Health Secretary Azar to Visit Taiwan, Highest-Level US Official to Visit in 4 Decades

By Frank Fang
Frank Fang
Frank Fang
Frank Fang is a Taiwan-based journalist. He covers U.S., China, and Taiwan news. He holds a master's degree in materials science from Tsinghua University in Taiwan.
August 5, 2020Updated: August 5, 2020

TAIPEI, Taiwan—U.S. Health and Human Services (HHS) Secretary Alex Azar announced that he will lead a delegation to visit Taiwan in the coming days.

The trip is politically significant given that it will be the highest-level visit by a U.S. Cabinet member since 1979—the year the United States severed official diplomatic ties with the island in recognition of Beijing.

“This trip represents an opportunity to strengthen our economic and public health cooperation with Taiwan, especially as the United States and other countries work to strengthen and diversify our sources for crucial medical products,” Azar said in an Aug. 4 press release.

“I look forward to conveying President Trump’s support for Taiwan’s global health leadership and underscoring our shared belief that free and democratic societies are the best model for protecting and promoting health.”

In response to Azar’s announced visit, Taiwan’s Presidential Office spokesperson Kolas Yotaka issued a statement, saying that the visit was “a testament to the friendship” between the two nations. She expressed hope that the United States and Taiwan can continue to “expand our global cooperative partnership, working together to safeguard our shared values of democracy, freedom, and human rights.”

Yotaka added that Taiwan President Tsai Ing-wen will meet with Azar and his delegation during their visit.

The United States has maintained a robust, nondiplomatic relationship with Taiwan based on the Taiwan Relations Act, under which the former has continually sold military weapons and equipment to Taiwan for its self-defense against the Chinese regime.

Beijing views Taiwan as a renegade province that must be united with the mainland and has threatened the use of military force to bring the island under its fold. The communist regime has also coerced governments and organizations into accepting its “one-China principle,” despite the fact that the self-governing island has its own democratically-elected officials, constitution, and currency.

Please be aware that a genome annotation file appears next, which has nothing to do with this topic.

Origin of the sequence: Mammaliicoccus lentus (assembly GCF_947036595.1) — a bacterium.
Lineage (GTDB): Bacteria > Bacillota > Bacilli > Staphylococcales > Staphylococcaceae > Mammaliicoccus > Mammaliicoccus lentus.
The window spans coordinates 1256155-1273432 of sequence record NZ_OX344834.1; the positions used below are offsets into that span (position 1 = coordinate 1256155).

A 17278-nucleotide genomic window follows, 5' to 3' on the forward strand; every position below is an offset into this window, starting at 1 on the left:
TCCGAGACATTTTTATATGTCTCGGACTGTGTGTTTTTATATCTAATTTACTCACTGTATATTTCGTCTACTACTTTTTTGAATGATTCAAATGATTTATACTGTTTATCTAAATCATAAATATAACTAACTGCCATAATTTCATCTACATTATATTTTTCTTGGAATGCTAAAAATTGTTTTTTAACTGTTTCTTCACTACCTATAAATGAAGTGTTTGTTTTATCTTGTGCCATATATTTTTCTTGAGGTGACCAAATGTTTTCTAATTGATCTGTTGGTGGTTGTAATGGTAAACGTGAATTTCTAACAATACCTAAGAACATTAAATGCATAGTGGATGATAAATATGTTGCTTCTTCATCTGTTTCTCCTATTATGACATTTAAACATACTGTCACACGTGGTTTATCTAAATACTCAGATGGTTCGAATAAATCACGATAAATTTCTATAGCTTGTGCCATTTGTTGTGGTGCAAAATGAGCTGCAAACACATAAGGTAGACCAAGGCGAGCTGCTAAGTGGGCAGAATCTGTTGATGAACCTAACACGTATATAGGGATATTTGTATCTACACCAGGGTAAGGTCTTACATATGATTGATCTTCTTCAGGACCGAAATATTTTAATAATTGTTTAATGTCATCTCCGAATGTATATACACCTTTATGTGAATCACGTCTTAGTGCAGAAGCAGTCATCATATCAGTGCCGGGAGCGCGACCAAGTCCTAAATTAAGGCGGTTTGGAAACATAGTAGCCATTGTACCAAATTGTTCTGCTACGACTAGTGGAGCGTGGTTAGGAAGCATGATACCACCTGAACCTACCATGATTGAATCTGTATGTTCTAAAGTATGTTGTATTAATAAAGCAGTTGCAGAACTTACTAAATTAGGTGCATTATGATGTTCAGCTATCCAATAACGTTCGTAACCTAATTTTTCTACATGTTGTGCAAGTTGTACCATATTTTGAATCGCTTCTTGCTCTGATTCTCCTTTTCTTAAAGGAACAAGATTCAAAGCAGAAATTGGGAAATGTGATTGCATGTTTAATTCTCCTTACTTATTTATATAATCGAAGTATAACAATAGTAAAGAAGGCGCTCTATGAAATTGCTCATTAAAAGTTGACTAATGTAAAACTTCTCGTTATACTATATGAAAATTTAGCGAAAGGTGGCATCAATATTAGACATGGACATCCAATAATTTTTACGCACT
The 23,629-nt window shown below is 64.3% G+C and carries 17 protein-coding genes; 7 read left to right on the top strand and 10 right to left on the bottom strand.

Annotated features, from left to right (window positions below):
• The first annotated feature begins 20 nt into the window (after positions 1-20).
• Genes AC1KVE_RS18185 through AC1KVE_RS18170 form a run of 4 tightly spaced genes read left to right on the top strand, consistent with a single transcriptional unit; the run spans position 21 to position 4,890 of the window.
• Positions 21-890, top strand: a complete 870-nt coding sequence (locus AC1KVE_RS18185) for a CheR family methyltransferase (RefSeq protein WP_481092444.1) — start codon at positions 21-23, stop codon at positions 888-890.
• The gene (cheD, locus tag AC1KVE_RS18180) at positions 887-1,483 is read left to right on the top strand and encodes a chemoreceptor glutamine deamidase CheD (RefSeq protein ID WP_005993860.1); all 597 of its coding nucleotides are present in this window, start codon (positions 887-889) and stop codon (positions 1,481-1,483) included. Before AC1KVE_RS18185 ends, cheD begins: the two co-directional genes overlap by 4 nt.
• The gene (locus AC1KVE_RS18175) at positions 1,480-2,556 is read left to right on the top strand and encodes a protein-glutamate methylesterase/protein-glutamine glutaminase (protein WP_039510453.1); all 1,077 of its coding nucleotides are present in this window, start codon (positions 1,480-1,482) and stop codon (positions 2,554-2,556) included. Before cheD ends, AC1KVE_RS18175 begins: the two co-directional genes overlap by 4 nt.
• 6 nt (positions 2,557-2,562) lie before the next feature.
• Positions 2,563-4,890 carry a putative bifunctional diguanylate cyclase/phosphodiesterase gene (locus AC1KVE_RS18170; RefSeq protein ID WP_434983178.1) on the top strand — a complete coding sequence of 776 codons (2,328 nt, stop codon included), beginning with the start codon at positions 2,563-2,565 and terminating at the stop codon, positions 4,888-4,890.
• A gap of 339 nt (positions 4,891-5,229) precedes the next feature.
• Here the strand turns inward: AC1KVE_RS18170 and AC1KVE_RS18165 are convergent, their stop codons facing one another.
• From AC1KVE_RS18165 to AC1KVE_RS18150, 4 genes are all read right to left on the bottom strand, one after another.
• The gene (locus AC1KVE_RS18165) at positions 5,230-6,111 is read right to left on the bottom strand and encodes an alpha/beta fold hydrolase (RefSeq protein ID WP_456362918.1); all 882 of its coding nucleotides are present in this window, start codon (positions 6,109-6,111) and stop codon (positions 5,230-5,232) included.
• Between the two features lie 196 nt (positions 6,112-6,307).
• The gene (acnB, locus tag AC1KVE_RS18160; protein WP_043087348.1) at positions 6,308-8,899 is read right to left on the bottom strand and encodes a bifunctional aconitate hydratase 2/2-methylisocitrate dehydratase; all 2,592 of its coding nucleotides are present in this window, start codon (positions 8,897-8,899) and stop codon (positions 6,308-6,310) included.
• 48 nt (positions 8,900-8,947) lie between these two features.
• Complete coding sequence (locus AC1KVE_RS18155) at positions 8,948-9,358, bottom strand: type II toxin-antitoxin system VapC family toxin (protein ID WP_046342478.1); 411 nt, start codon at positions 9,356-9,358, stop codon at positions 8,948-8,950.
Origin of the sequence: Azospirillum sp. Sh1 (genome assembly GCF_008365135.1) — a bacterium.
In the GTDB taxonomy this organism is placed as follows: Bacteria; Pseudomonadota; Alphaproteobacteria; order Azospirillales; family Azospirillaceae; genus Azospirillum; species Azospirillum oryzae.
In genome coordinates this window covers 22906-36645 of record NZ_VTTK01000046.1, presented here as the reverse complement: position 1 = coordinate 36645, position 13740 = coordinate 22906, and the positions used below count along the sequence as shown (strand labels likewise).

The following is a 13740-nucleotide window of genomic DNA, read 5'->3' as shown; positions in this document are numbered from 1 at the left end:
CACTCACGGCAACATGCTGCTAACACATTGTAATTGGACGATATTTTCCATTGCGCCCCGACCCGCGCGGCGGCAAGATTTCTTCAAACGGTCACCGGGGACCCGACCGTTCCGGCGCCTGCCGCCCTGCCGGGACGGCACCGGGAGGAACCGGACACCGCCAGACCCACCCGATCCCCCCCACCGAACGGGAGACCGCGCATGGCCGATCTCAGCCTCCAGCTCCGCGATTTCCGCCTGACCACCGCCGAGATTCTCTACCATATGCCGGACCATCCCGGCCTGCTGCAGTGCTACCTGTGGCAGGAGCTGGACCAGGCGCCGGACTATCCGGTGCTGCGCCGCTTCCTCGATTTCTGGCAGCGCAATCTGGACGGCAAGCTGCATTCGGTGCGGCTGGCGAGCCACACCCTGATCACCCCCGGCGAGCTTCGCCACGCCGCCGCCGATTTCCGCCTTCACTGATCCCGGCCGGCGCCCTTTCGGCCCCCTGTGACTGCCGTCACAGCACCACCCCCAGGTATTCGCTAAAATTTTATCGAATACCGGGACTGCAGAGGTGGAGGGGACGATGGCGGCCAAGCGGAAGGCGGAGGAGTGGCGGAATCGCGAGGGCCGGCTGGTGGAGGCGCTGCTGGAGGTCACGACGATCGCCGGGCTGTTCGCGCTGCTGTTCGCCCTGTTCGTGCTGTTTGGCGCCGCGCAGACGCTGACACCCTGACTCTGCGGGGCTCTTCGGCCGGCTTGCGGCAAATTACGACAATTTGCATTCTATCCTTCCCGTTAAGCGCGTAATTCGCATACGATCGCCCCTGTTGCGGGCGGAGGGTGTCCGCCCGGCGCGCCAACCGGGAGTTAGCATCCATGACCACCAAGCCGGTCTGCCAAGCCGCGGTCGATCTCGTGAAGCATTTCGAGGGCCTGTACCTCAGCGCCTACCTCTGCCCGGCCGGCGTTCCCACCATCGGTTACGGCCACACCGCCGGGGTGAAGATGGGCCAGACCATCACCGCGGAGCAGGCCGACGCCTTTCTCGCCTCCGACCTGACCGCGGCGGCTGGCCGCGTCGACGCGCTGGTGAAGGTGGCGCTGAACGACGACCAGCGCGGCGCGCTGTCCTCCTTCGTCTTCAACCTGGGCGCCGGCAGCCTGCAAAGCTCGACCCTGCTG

Aside from being Taiwan’s chief arms supplier, the United States also sees Taiwan as one of its key allies in the Indo-Pacific region.

Azar’s visit marks the first U.S. Cabinet official to visit the island, though Gina McCarthy, a cabinet-ranking official and then-administrator of the U.S. Environmental Protection Agency under the Obama administration, visited Taiwan in April 2014, which drew anger from China.

According to the press release, Azar’s visit will also “enhance U.S.–Taiwan cooperation to combat the global COVID-19 pandemic.” COVID-19 is the disease caused by the CCP (Chinese Communist Party) virus, commonly known as the novel coronavirus.

“Taiwan has been a model of transparency and cooperation in global health during the COVID-19 pandemic and long before it,” Azar said.

Taiwan has garnered international accolades for its success in containing the virus, while donating personal protective equipment to governments around the world during the pandemic. As of Aug. 4, Taiwan has 476 confirmed COVID-19 cases and seven deaths, out of a population of about 23 million.

The HHS emphasized the contrast between how “authoritarian systems” and free societies such as the United States and Taiwan deal with the pandemic, stating that the latter were “uniquely equipped to drive global progress in areas such as medicine and science to help the world tackle emerging threats,” according to the press release.

Beijing has gone to great lengths to conceal the outbreak in China, and didn’t openly acknowledge the virus was capable of transmission between people until Jan. 20. According to Taiwan officials, the island warned the World Health Organization that the virus could be contagious in an email on Dec. 31, 2019.

Joining Azar on the trip are James F. Moriarty, chairman of the Board of the American Institute in Taiwan, the de facto U.S. Embassy on the island; Mitchell Wolfe, chief medical officer of the U.S. Centers for Disease Control and Prevention; Brian Harrison, HHS chief of staff; Garrett Grigsby, director of the HHS Office of Global Affairs; and other members of the Trump administration.

On Aug. 5, Chinese foreign ministry spokesperson Wang Wenbin, at a daily briefing, said Beijing opposed any interactions between U.S. and Taiwanese officials. Wang also called on Washington to adhere to the “one-China principle.”

U.S. Rep. John Curtis (R-Utah) took to his Twitter account to applaud the Trump administration for sending Azar to Taiwan.

“Especially fitting to send the Health & Human Services Secretary, given Taiwan’s incredibly strong handling of the #COVID19 pandemic. I know his visit to Taiwan will be beneficial,” Curtis wrote.

Hsiao Bi-khim, Taiwan’s de facto ambassador to the United States, also took to her Twitter account to welcome Azar to the island, saying it was a “timely trip” to advance the joint fight against the pandemic.